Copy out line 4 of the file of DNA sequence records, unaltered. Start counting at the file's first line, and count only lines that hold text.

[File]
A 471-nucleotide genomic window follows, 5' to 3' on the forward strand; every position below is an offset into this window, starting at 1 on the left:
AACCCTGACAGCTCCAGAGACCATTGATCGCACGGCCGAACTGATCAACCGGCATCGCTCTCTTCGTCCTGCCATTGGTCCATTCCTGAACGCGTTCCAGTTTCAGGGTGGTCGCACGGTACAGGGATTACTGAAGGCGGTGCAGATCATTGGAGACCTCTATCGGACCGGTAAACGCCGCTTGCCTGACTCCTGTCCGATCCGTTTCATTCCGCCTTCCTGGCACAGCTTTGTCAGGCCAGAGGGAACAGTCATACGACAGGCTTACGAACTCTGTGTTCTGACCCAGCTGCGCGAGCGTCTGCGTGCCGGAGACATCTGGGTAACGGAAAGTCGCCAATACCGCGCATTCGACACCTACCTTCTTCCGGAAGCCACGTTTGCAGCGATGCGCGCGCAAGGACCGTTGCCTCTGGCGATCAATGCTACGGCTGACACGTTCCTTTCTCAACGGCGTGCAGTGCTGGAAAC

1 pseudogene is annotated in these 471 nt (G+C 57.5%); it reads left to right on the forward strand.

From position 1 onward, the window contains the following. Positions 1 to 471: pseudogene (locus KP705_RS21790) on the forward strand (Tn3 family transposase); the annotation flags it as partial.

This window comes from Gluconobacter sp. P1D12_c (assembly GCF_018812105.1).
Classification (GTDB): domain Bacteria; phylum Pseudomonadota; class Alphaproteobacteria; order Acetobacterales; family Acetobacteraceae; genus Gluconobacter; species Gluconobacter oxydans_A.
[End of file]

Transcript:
From position 1 onward, the window contains the following. Positions 1 to 471: pseudogene (locus KP705_RS21790) on the forward strand (Tn3 family transposase); the annotation flags it as partial.